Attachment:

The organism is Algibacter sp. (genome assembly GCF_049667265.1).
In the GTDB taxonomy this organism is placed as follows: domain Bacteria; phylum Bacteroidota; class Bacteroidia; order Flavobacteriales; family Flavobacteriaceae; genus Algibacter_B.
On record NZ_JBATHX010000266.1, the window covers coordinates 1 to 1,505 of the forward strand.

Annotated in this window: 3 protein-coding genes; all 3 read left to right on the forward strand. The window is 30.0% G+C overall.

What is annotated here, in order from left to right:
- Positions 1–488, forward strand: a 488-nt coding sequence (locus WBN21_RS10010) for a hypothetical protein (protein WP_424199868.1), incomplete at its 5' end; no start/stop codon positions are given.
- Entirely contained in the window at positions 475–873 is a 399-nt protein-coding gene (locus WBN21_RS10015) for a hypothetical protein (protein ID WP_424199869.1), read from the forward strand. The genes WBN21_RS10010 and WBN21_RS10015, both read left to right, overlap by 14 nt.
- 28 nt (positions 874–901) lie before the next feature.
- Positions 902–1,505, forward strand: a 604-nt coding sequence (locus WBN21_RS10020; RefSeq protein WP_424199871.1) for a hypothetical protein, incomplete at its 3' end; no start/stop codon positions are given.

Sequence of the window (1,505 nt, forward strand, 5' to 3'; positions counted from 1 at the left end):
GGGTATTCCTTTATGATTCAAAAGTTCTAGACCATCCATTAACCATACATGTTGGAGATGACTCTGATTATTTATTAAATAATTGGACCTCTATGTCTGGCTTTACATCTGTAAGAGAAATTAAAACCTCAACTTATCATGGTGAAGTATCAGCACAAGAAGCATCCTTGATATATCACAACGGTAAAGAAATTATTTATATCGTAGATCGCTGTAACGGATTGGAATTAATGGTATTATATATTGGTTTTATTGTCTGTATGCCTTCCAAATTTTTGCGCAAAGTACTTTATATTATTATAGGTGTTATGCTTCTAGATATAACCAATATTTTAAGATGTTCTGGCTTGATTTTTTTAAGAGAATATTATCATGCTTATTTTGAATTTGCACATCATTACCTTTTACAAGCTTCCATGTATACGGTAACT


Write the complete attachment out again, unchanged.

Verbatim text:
The organism is Algibacter sp. (genome assembly GCF_049667265.1).
In the GTDB taxonomy this organism is placed as follows: domain Bacteria; phylum Bacteroidota; class Bacteroidia; order Flavobacteriales; family Flavobacteriaceae; genus Algibacter_B.
On record NZ_JBATHX010000266.1, the window covers coordinates 1 to 1,505 of the forward strand.

Annotated in this window: 3 protein-coding genes; all 3 read left to right on the forward strand. The window is 30.0% G+C overall.

What is annotated here, in order from left to right:
- Positions 1–488, forward strand: a 488-nt coding sequence (locus WBN21_RS10010) for a hypothetical protein (protein WP_424199868.1), incomplete at its 5' end; no start/stop codon positions are given.
- Entirely contained in the window at positions 475–873 is a 399-nt protein-coding gene (locus WBN21_RS10015) for a hypothetical protein (protein ID WP_424199869.1), read from the forward strand. The genes WBN21_RS10010 and WBN21_RS10015, both read left to right, overlap by 14 nt.
- 28 nt (positions 874–901) lie before the next feature.
- Positions 902–1,505, forward strand: a 604-nt coding sequence (locus WBN21_RS10020; RefSeq protein WP_424199871.1) for a hypothetical protein, incomplete at its 3' end; no start/stop codon positions are given.

Sequence of the window (1,505 nt, forward strand, 5' to 3'; positions counted from 1 at the left end):
GGGTATTCCTTTATGATTCAAAAGTTCTAGACCATCCATTAACCATACATGTTGGAGATGACTCTGATTATTTATTAAATAATTGGACCTCTATGTCTGGCTTTACATCTGTAAGAGAAATTAAAACCTCAACTTATCATGGTGAAGTATCAGCACAAGAAGCATCCTTGATATATCACAACGGTAAAGAAATTATTTATATCGTAGATCGCTGTAACGGATTGGAATTAATGGTATTATATATTGGTTTTATTGTCTGTATGCCTTCCAAATTTTTGCGCAAAGTACTTTATATTATTATAGGTGTTATGCTTCTAGATATAACCAATATTTTAAGATGTTCTGGCTTGATTTTTTTAAGAGAATATTATCATGCTTATTTTGAATTTGCACATCATTACCTTTTACAAGCTTCCATGTATACGGTAACT